SEIU Local 1 janitors call on City of St. Louis to replace Challenge Unlimited with a responsible contractor

Resolution will go before Board of Aldermen in January


SEIU LOCAL 1 janitors, St. Louis aldermanic leaders and community allies rally outside the 22nd the Civil Courts building Dec. 14 after introducing a resolution calling on the City to replace Challenge Unlimited with a responsible provider.
– Labor Tribune photo

Challenge Unlimited janitors represented by Service Employees (SEIU) Local 1 were joined by St. Louis aldermanic leaders and community allies outside the Civil Courts building in St. Louis Dec. 14 to introduce a resolution in support of people with disabilities at the 22nd Judicial Circuit Court.

For months, Challenge Unlimited (CU) workers with disabilities have spoken out about the discrimination they face on the job and fought for equality and justice for non-union workers and people with disabilities working at the 22nd Judicial Court. They have also spoken out against the mismanagement they say exemplifies Challenge Unlimited’s policies.

“We’ve been here working against Challenge Unlimited for over six months now and we’re going to continue to fight and keep showing up to put pressure on them,” said Mia King, an organizer with SEIU Local 1. “This fight will continue. We have to have rights. We have to have good working conditions for all of our workers, especially when they’re taking advantage of workers with disabilities.

“We’re here today to get support for a resolution that we’re going to present in January for all workers with disabilities in the city and the state of Missouri.”

A powerful non-profit corporation with contracts at the federal and state level and substantial influence in the federal AbilityOne contract universe, CU offers a clear example of the hurdles and discrimination workers with disabilities face while the company and its executives reap substantial profits, King said.

A provider chosen by the courts, CU wrongfully fired Marvin King (no relation), a worker with a documented disability, misled the city as to the cost of its services and is now facing an investigation by the National Labor Relations Board (NLRB) and the City of St. Louis.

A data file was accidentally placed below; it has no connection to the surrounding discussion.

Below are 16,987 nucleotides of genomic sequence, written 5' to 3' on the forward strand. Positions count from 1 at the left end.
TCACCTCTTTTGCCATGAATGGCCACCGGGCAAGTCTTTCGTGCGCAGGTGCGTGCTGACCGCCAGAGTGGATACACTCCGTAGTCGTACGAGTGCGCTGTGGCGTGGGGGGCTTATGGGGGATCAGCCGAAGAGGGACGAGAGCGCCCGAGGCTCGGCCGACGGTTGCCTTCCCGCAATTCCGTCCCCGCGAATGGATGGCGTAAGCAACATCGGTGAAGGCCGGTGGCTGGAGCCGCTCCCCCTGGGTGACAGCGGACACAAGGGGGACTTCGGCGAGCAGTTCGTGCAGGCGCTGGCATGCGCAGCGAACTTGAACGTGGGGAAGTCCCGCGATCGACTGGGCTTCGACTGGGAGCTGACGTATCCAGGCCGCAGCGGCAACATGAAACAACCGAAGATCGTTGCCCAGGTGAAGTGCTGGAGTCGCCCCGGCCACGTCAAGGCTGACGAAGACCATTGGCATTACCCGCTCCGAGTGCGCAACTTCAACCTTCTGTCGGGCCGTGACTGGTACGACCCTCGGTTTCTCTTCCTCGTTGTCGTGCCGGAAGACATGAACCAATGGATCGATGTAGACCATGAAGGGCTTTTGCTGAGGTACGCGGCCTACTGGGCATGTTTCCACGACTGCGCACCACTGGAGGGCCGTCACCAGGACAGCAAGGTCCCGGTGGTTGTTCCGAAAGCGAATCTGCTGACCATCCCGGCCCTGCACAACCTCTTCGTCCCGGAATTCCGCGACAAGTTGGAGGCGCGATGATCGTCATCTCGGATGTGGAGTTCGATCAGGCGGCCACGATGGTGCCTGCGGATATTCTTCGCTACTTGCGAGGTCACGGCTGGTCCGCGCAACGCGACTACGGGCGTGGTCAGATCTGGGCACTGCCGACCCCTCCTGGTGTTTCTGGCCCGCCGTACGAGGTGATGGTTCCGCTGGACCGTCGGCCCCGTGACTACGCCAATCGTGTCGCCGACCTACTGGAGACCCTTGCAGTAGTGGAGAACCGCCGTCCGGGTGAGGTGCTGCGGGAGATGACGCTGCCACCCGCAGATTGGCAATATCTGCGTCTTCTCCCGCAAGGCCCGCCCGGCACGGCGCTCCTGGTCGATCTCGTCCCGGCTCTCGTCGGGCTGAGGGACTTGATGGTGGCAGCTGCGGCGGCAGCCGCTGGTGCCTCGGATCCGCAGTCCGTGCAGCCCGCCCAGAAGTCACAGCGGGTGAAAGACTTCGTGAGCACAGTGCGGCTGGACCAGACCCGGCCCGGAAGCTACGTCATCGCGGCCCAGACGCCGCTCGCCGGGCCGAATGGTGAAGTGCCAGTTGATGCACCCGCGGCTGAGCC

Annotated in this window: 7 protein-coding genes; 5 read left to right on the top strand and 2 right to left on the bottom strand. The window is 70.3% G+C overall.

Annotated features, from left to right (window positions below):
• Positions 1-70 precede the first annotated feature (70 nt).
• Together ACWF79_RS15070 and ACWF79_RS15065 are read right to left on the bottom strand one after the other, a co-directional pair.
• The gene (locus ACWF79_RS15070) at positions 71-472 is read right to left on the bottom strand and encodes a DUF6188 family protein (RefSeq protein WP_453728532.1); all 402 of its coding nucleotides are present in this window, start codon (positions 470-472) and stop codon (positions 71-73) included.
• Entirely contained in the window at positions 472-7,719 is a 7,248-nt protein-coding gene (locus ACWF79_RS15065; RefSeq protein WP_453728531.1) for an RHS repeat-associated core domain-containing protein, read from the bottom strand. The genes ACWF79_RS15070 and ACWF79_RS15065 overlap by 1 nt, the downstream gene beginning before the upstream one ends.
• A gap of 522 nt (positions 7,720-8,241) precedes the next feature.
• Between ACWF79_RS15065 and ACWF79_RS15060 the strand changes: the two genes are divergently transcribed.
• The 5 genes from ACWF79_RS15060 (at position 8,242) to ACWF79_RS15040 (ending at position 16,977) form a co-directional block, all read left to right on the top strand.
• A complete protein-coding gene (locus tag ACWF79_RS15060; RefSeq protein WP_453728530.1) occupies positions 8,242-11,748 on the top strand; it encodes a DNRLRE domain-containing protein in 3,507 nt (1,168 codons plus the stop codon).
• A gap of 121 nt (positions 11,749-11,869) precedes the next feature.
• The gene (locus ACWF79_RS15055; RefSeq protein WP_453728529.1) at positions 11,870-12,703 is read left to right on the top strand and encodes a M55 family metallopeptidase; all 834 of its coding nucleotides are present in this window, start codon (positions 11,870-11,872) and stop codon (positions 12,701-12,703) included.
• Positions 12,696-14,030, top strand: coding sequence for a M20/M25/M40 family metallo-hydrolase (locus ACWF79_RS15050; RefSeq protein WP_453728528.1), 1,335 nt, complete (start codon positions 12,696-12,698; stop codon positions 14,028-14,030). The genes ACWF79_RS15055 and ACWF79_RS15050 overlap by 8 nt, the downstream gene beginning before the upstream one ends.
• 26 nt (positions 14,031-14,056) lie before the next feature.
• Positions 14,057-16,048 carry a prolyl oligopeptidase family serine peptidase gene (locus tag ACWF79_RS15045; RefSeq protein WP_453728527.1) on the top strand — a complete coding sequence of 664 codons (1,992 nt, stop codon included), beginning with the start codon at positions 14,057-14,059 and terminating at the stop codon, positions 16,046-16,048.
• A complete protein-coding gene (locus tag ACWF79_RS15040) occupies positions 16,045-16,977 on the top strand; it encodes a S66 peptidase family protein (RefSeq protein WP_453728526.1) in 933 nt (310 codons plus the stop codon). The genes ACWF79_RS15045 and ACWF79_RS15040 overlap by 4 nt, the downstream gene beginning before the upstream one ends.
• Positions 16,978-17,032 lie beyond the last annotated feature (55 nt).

CU designates workers with disabilities as “clients” and withholds unemployment insurance from them because of an exemption in the state Unemployment Insurance law that allows employers to do so whenever they’re providing vocational and rehabilitative services to them. But that’s not what CU does, janitors and organizers complain.

King says Challenge Unlimited fired him for attempting to organize a union to improve working conditions. After his termination, it became clear that Challenge was misapplying the federal AbilityOne model at the 22nd Circuit Judicial Court of Missouri, resulting in King being denied access to unemployment insurance because of his disability.

King has been continuing his work with SEIU Local 1 to get a fair contract for CU workers in the circuit court.

“I’m all for the union,” King said in a brief speech outside the courthouse. “I thank you guys, for being here today and for being supportive of me and my other co-workers.”

Challenge Unlimited has a contract with the City of St. Louis under the jurisdiction of the Board of Estimate and Apportionment.

The resolution, which will be introduced to the Board of Aldermen in January, calls on the city “to contract janitorial services with a responsible provider at the 22nd Circuit Court,” and for the Board of Aldermen to “support Challenge Unlimited workers striving to organize a union that will provide job protections and equality for all hard-working janitors at the 22nd Circuit Court.”

Alderman Jimmy Lappe (11th Ward) joined in the rally along with Alderwoman Annie Rice (8th Ward) to show their support for the CU janitors.

“We’re really excited to get this resolution passed when we get back in January,” Lappe said. “St. Louis is a  union town, and we need to make sure that every worker in the city gets treated with the respect and dignity that they deserve. That everybody can form a union, that people can have things as basic as their unemployment insurance rights. What Challenge Unlimited is doing here is just horribly irresponsible in a city like St. Louis, and we just aren’t going to let it happen again.”

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